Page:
On 9 February, after 12 days of uneasy truce, Lansana Conté, who had not honoured any commitment on the wage demands or the payment of strike days, nominated as prime minister Eugene Kamara, one of his immediate circle, sparking off a new surge of anger in the population, the revival of the strike and a new wave of repression by the state which introduced martial law on 12 February. In this situation, the unions were again well placed to focus even more on the question of the government and the president, now calling for the resignation of Conté, whose forces of order, supported by troops from Liberia and Guinea-Bissau, killed another 50 people in Conakry, and others in various towns where the strike movement had gained ground and where symbols of the regime were systematically attacked: Coyah, Maferinya, Boké, Dalaba, Labé, Pita, Siuiri, N’zérékoré, etc.
Guinea is in a situation of political crisis which has been growing more intense every day. It is a sign of the times that on 24 February, the parliament, usually so obedient to the president, refused to approve the continuation of martial law. The local and international press has talked more and more about preparations for a military coup. The end of the regime has virtually been announced, and France has been sufficiently concerned to have dispatched the military cargo ship Sirocco to the gulf of Guinea to evacuate French nationals, while Chirac has talked about the intervention of French troops stationed in the region. Along with Darfur, Guinea was at the centre of the discussions at the last Franco-African summit in Cannes. The Organisation of African Unity, the UN and other bodies have made various announcements calling for calm and the peaceful regulation of a conflict which threatens to destabilise the whole region.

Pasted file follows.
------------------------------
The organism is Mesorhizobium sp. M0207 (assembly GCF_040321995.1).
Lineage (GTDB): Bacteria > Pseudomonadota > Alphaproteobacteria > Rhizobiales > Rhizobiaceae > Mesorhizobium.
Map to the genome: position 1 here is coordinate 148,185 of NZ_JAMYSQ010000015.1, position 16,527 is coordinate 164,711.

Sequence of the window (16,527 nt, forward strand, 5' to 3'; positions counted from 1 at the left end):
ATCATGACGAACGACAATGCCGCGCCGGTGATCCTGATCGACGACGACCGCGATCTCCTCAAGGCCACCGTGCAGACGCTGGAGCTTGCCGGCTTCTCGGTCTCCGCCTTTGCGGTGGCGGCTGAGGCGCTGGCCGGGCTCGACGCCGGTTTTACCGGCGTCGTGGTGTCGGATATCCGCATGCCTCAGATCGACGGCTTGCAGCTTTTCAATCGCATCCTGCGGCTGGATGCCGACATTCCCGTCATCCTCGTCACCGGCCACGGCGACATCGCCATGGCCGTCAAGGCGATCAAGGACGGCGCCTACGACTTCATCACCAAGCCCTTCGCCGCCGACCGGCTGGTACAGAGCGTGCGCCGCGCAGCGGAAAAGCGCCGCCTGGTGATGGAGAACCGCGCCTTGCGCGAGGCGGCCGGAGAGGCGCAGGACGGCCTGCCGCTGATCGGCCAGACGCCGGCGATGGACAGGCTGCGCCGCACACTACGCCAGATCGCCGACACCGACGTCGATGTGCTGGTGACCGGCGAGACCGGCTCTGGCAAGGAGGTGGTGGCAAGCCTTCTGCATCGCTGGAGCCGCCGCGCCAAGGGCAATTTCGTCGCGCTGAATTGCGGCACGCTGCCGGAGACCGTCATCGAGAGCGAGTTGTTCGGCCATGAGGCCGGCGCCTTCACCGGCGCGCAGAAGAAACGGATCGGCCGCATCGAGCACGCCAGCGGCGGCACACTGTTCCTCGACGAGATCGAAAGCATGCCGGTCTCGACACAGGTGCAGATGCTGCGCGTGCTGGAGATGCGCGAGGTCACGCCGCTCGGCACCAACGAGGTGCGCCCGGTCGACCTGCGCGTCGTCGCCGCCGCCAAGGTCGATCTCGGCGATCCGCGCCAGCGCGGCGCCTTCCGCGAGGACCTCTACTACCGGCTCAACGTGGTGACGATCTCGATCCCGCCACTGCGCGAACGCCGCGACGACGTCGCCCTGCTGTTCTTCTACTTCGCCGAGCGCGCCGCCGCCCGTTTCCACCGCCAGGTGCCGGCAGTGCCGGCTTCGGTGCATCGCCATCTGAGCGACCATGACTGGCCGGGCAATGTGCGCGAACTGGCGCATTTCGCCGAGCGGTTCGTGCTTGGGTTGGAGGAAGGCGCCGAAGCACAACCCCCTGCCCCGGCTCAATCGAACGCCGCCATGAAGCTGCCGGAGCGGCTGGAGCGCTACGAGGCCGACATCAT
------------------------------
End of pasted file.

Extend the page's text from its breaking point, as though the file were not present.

Although this anxiety on the part of the local and global bourgeoisie is real, their main desire is to put an end to the strike that has been paralysing the transport of bauxite, of which Guinea is the world’s main exporter.